New draft guidance released by the FDA on May 13, 2014 will assist drug companies in determining whether a proposed therapeutic biological product is “biosimilar” to its reference product. “Biosimilarity” under Section 351(k) of the Public Health Service Act is defined as “highly similar to the reference product notwithstanding minor differences in clinically inactive components” with ”no clinically meaningful differences between the biological product and the reference product in terms of the safety, purity, and potency of the product.” A biosimilar’s applicant must demonstrate to the FDA that the biological product is biosimilar based on analytical studies, animal studies, and clinical studies, including the assessment of immunogenicity and pharmacokinetics (PK)/pharmacodynamics (PD).
The new guidance advises sponsors on how to develop clinical pharmacology data to demonstrate biosimilarity, including how to select study design, reference product, study population, dosage and route of administration, PK/PD measures and time profile, and statistical analyses.
Notably, the guidance promotes sponsor identification of four outcomes of biosimilarity assessment to help guide study design and implementation:
1. Not similar
2. Similar--Further information is needed to determine if the product is highly similar to the reference product. Additional analytical data or other studies are necessary to determine if observed differences are within an acceptable range to consider the proposed biosimilar product to be highly similar to the reference product.
3. Highly similar--The proposed biosimilar product meets the statutory standard for analytical similarity. The results of the comparative analytical characterization permit high confidence in the analytical similarity of the proposed biosimilar and the reference product, and it would be appropriate for the sponsor to conduct targeted and selective animal and/or clinical studies to resolve residual uncertainty and support a demonstration of biosimilarity.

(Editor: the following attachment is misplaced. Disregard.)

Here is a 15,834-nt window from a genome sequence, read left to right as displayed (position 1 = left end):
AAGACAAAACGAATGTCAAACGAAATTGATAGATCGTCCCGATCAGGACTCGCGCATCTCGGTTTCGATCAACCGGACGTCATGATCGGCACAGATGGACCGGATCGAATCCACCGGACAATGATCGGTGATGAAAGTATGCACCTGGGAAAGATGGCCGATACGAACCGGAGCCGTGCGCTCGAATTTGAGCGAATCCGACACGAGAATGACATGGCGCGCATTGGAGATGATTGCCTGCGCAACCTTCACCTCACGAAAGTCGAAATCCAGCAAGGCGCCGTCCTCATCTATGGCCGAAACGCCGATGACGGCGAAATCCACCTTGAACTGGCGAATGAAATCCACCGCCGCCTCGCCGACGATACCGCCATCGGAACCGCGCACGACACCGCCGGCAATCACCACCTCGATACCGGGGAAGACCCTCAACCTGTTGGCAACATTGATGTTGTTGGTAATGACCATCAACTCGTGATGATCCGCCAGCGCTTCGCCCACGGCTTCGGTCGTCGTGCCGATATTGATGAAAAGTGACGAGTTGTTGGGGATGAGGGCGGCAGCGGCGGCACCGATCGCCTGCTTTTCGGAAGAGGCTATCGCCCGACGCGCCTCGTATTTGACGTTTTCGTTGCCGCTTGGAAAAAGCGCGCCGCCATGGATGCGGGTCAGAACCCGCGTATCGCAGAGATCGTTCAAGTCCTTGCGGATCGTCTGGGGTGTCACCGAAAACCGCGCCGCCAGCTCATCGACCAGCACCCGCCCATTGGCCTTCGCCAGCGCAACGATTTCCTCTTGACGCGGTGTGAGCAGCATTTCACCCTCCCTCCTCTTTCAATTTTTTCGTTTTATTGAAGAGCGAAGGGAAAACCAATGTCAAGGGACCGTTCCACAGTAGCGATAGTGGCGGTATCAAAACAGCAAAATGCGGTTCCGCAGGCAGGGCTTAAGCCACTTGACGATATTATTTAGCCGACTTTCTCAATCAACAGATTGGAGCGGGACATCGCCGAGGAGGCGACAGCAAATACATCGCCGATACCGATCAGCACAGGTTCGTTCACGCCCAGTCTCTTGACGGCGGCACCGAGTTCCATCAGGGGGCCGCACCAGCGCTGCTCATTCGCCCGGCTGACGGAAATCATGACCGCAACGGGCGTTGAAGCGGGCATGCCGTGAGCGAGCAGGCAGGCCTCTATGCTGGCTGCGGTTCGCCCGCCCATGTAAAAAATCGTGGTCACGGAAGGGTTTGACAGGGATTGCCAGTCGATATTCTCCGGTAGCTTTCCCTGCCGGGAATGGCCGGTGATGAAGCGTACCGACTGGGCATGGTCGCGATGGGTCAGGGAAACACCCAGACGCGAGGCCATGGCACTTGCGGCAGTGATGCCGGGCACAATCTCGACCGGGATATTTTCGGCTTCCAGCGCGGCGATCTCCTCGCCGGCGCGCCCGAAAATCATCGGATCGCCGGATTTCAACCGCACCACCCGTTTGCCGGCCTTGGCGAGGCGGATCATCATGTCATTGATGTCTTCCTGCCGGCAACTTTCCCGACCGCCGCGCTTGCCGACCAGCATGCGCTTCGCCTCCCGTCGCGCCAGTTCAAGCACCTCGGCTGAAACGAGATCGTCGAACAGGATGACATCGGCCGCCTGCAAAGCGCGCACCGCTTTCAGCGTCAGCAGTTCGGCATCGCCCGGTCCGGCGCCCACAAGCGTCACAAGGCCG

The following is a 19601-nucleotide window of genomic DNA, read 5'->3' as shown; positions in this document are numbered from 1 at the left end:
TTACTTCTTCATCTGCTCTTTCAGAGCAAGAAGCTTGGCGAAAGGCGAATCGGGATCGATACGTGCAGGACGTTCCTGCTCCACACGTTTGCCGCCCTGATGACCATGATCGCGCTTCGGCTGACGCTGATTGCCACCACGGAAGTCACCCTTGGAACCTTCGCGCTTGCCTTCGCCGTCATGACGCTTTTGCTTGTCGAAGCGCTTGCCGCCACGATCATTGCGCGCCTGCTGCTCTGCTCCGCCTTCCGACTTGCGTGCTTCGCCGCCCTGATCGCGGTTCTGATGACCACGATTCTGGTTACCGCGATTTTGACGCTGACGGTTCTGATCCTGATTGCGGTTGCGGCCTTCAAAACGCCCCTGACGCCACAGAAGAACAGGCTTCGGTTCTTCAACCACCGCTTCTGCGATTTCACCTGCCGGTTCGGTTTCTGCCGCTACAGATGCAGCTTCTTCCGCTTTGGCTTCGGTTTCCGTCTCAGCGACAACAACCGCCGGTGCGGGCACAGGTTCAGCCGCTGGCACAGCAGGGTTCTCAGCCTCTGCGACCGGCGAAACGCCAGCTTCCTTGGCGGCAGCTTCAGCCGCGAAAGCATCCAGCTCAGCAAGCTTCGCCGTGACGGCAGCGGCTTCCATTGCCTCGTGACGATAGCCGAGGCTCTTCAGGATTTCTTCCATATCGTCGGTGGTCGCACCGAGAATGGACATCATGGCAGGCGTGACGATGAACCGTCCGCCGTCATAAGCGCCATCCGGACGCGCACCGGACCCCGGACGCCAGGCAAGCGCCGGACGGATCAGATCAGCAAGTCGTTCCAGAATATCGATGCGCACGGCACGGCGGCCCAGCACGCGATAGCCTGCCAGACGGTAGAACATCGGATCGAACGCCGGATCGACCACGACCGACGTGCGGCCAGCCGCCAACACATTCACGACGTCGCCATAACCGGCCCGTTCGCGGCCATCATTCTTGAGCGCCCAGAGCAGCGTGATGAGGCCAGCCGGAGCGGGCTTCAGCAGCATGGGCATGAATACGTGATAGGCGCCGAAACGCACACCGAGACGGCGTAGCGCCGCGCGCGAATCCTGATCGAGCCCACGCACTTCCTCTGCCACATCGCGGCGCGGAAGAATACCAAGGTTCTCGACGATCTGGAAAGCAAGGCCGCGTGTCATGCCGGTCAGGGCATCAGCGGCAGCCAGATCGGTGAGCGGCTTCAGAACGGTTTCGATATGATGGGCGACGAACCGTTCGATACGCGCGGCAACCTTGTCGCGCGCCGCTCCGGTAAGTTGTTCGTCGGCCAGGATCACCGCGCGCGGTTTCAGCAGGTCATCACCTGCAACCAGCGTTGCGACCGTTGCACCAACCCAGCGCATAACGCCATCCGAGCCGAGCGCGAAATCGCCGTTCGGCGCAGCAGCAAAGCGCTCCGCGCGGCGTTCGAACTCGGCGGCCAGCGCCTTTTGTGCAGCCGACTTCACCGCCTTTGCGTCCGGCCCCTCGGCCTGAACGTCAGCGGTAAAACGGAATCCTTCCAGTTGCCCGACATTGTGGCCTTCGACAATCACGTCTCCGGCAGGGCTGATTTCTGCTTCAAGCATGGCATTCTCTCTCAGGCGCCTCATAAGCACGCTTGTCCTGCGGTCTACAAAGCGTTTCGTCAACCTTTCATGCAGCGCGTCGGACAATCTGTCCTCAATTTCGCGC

4. Highly similar with fingerprint-like similarity--The proposed biosimilar product meets the statutory standard for analytical similarity based on integrated, multi-parameter approaches that are extremely sensitive in identifying analytical differences. The results of these fingerprint-like analyses permit a very high level of confidence in the analytical similarity of the proposed biosimilar and the reference product, and it would be appropriate for the sponsor to use a more targeted and selective approach to conducting animal and/or clinical studies to resolve residual uncertainty and support a demonstration of biosimilarity.
The guidance emphasizes the importance of biosimilar applicants entering into discussion with the FDA in the early stages of the programs.
In March 2013, the FDA released a draft guidance on formal meetings between the agency and biosimilar product sponsors, which was intended to assist sponsors and applicants in generating a meeting request and submitting the associated meeting package to the FDA for biosimilar products. More recently, the FDA said that it is working on additional biosimilar guidance on interchangeability, labeling and exclusivity.
Comments and suggestions regarding this draft guidance should be submitted to the FDA within 90 days of publication, i.e., by August 12, 2014. Please contact any of the attorneys in Nutter’s Life Science Group if you are interested in learning more about the FDA draft guidance or submission of comments.
This advisory was prepared by Konstantin M. Linnik, member of the Life Sciences Group at Nutter McClennen & Fish LLP. For more information, please contact Konstantin, or your Nutter attorney at 617.439.2000.
This advisory is for information purposes only and should not be construed as legal advice on any specific facts or circumstances. Under the rules of the Supreme Judicial Court of Massachusetts, this material may be considered as advertising.
Konstantin Linnik is a partner in Nutter’s Intellectual Property Department. He works with biotechnology and pharmaceutical companies on various matters involving intellectual property, such as IP strategy, building and ...
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